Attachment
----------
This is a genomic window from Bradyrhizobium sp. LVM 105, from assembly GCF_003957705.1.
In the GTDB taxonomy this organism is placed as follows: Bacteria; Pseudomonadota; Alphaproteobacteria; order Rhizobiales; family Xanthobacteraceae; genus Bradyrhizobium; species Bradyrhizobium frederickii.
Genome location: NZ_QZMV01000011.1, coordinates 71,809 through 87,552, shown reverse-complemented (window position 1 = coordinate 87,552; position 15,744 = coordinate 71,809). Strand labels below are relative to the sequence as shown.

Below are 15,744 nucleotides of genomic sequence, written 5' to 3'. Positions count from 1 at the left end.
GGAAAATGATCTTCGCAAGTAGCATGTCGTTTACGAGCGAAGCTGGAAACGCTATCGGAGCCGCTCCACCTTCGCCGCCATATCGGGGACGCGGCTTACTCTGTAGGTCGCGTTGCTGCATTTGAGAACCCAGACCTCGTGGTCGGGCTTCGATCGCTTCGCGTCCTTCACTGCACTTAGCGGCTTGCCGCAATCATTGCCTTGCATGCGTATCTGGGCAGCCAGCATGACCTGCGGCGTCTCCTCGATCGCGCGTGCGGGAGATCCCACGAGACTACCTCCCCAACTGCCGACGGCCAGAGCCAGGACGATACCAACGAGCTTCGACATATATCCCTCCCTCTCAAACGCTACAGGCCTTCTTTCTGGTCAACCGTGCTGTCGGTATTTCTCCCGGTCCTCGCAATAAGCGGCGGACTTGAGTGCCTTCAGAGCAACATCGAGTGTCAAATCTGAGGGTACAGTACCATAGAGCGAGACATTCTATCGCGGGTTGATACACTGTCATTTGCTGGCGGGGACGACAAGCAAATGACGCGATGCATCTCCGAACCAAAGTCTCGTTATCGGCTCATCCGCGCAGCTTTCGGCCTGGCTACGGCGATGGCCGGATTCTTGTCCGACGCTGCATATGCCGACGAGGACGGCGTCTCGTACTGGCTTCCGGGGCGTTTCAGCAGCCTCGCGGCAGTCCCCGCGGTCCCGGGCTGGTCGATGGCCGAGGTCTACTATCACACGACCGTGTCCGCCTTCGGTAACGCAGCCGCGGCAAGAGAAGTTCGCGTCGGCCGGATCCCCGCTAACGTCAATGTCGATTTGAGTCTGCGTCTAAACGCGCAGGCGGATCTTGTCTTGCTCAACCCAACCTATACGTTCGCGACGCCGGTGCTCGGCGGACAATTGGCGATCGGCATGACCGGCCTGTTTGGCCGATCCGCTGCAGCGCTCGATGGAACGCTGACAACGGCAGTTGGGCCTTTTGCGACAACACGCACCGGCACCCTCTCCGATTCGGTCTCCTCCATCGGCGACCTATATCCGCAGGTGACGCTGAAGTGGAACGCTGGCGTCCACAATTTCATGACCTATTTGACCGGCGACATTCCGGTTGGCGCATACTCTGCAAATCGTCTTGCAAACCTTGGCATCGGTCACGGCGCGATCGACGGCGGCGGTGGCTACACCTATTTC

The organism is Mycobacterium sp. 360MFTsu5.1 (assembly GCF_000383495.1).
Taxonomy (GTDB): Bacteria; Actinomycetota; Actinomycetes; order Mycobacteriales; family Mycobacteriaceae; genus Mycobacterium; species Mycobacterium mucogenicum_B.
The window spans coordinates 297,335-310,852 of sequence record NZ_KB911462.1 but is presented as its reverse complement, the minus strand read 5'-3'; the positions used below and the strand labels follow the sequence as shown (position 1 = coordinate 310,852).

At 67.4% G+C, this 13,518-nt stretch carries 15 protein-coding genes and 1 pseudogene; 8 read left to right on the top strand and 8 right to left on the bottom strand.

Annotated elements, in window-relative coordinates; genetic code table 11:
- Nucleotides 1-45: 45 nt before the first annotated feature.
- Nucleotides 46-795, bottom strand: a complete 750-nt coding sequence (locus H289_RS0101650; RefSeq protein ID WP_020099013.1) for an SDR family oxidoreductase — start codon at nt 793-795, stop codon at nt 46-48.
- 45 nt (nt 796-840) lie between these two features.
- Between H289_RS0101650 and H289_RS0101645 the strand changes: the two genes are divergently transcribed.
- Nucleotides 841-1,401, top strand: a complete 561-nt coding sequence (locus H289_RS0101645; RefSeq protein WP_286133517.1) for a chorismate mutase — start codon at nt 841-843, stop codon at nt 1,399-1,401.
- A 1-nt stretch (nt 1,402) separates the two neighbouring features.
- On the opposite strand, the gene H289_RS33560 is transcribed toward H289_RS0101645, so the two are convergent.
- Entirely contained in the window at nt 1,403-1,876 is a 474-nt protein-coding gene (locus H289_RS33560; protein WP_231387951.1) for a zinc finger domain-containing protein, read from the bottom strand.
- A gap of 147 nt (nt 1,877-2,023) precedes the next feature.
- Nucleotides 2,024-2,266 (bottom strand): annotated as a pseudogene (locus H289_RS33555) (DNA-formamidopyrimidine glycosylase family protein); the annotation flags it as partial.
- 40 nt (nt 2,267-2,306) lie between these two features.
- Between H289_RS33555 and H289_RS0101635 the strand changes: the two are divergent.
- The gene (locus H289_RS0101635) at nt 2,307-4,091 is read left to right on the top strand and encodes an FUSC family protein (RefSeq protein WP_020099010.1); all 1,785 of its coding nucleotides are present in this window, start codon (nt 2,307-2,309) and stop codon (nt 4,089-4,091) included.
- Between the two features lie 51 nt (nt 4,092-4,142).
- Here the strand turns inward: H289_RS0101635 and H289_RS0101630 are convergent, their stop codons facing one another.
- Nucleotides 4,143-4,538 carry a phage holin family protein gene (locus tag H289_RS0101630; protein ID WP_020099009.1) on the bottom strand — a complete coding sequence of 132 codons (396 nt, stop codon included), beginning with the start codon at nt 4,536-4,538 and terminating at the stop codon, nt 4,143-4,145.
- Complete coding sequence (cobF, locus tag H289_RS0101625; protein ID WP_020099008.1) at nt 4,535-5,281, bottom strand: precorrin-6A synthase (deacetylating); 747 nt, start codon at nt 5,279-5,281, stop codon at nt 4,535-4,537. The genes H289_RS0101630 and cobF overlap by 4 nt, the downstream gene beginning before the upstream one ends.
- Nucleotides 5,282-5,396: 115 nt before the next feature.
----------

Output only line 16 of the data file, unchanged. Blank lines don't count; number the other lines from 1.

- A 1-nt stretch (nt 1,402) separates the two neighbouring features.